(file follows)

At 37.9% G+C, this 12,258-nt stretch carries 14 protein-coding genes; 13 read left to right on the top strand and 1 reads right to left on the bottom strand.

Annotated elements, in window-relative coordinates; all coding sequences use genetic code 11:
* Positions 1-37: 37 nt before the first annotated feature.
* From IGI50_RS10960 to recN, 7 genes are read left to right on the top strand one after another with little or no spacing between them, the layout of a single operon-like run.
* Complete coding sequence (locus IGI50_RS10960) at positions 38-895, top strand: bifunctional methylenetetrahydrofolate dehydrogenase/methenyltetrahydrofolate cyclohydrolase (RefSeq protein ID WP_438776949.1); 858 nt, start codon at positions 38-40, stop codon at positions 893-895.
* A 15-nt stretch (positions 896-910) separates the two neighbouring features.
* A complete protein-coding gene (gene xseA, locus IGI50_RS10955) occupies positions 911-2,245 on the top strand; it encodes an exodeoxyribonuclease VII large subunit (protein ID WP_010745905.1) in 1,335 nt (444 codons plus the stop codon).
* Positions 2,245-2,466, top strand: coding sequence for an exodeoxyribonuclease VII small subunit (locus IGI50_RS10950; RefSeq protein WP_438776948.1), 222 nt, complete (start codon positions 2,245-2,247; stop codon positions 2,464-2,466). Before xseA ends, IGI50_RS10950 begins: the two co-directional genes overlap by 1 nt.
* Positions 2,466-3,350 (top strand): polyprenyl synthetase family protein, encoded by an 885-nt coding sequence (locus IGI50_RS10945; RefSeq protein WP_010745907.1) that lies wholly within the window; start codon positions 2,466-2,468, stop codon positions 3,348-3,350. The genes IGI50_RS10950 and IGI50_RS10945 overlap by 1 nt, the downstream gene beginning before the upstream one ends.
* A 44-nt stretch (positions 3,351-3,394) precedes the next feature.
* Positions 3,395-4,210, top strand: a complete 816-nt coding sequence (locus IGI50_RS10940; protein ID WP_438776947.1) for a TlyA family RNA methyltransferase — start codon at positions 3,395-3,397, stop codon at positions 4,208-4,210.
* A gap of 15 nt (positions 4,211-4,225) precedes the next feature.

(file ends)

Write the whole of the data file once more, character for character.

At 37.9% G+C, this 12,258-nt stretch carries 14 protein-coding genes; 13 read left to right on the top strand and 1 reads right to left on the bottom strand.

Annotated elements, in window-relative coordinates; all coding sequences use genetic code 11:
* Positions 1-37: 37 nt before the first annotated feature.
* From IGI50_RS10960 to recN, 7 genes are read left to right on the top strand one after another with little or no spacing between them, the layout of a single operon-like run.
* Complete coding sequence (locus IGI50_RS10960) at positions 38-895, top strand: bifunctional methylenetetrahydrofolate dehydrogenase/methenyltetrahydrofolate cyclohydrolase (RefSeq protein ID WP_438776949.1); 858 nt, start codon at positions 38-40, stop codon at positions 893-895.
* A 15-nt stretch (positions 896-910) separates the two neighbouring features.
* A complete protein-coding gene (gene xseA, locus IGI50_RS10955) occupies positions 911-2,245 on the top strand; it encodes an exodeoxyribonuclease VII large subunit (protein ID WP_010745905.1) in 1,335 nt (444 codons plus the stop codon).
* Positions 2,245-2,466, top strand: coding sequence for an exodeoxyribonuclease VII small subunit (locus IGI50_RS10950; RefSeq protein WP_438776948.1), 222 nt, complete (start codon positions 2,245-2,247; stop codon positions 2,464-2,466). Before xseA ends, IGI50_RS10950 begins: the two co-directional genes overlap by 1 nt.
* Positions 2,466-3,350 (top strand): polyprenyl synthetase family protein, encoded by an 885-nt coding sequence (locus IGI50_RS10945; RefSeq protein WP_010745907.1) that lies wholly within the window; start codon positions 2,466-2,468, stop codon positions 3,348-3,350. The genes IGI50_RS10950 and IGI50_RS10945 overlap by 1 nt, the downstream gene beginning before the upstream one ends.
* A 44-nt stretch (positions 3,351-3,394) precedes the next feature.
* Positions 3,395-4,210, top strand: a complete 816-nt coding sequence (locus IGI50_RS10940; protein ID WP_438776947.1) for a TlyA family RNA methyltransferase — start codon at positions 3,395-3,397, stop codon at positions 4,208-4,210.
* A gap of 15 nt (positions 4,211-4,225) precedes the next feature.